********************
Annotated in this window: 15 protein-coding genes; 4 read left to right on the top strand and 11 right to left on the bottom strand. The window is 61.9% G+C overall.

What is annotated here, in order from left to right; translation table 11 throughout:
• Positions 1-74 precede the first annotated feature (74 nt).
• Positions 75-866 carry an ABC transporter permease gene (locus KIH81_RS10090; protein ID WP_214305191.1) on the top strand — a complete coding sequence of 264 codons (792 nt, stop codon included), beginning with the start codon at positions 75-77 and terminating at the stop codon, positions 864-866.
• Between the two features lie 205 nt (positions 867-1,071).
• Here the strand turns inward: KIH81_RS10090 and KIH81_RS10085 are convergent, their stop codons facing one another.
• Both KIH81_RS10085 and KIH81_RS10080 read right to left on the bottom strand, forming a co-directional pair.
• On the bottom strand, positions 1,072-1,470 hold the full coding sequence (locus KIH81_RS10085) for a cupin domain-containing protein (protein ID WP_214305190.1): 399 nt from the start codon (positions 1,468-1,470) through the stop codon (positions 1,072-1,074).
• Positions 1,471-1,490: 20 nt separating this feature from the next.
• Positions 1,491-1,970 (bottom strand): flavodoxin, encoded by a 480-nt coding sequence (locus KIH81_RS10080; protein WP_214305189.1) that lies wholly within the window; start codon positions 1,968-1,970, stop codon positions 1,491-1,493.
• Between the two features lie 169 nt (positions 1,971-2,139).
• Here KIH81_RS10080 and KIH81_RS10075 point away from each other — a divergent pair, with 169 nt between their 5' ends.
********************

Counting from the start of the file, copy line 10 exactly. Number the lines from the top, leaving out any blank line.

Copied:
• Positions 1,491-1,970 (bottom strand): flavodoxin, encoded by a 480-nt coding sequence (locus KIH81_RS10080; protein WP_214305189.1) that lies wholly within the window; start codon positions 1,968-1,970, stop codon positions 1,491-1,493.